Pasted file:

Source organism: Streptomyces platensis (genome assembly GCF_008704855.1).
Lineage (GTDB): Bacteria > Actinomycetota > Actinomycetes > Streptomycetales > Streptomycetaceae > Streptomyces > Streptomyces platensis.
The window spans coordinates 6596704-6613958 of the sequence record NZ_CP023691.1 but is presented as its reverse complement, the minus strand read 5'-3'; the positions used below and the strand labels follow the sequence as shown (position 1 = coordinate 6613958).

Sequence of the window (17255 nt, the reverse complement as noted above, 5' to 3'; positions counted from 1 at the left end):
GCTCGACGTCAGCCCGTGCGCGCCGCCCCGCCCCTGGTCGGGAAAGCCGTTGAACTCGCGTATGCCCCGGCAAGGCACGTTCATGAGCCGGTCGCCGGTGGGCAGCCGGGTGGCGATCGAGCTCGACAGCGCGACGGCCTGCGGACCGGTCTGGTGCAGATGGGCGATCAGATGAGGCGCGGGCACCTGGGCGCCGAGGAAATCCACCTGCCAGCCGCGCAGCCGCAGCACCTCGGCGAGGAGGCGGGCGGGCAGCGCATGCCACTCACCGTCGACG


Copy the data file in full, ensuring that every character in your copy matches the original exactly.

Source organism: Streptomyces platensis (genome assembly GCF_008704855.1).
Lineage (GTDB): Bacteria > Actinomycetota > Actinomycetes > Streptomycetales > Streptomycetaceae > Streptomyces > Streptomyces platensis.
The window spans coordinates 6596704-6613958 of the sequence record NZ_CP023691.1 but is presented as its reverse complement, the minus strand read 5'-3'; the positions used below and the strand labels follow the sequence as shown (position 1 = coordinate 6613958).

Sequence of the window (17255 nt, the reverse complement as noted above, 5' to 3'; positions counted from 1 at the left end):
GCTCGACGTCAGCCCGTGCGCGCCGCCCCGCCCCTGGTCGGGAAAGCCGTTGAACTCGCGTATGCCCCGGCAAGGCACGTTCATGAGCCGGTCGCCGGTGGGCAGCCGGGTGGCGATCGAGCTCGACAGCGCGACGGCCTGCGGACCGGTCTGGTGCAGATGGGCGATCAGATGAGGCGCGGGCACCTGGGCGCCGAGGAAATCCACCTGCCAGCCGCGCAGCCGCAGCACCTCGGCGAGGAGGCGGGCGGGCAGCGCATGCCACTCACCGTCGACG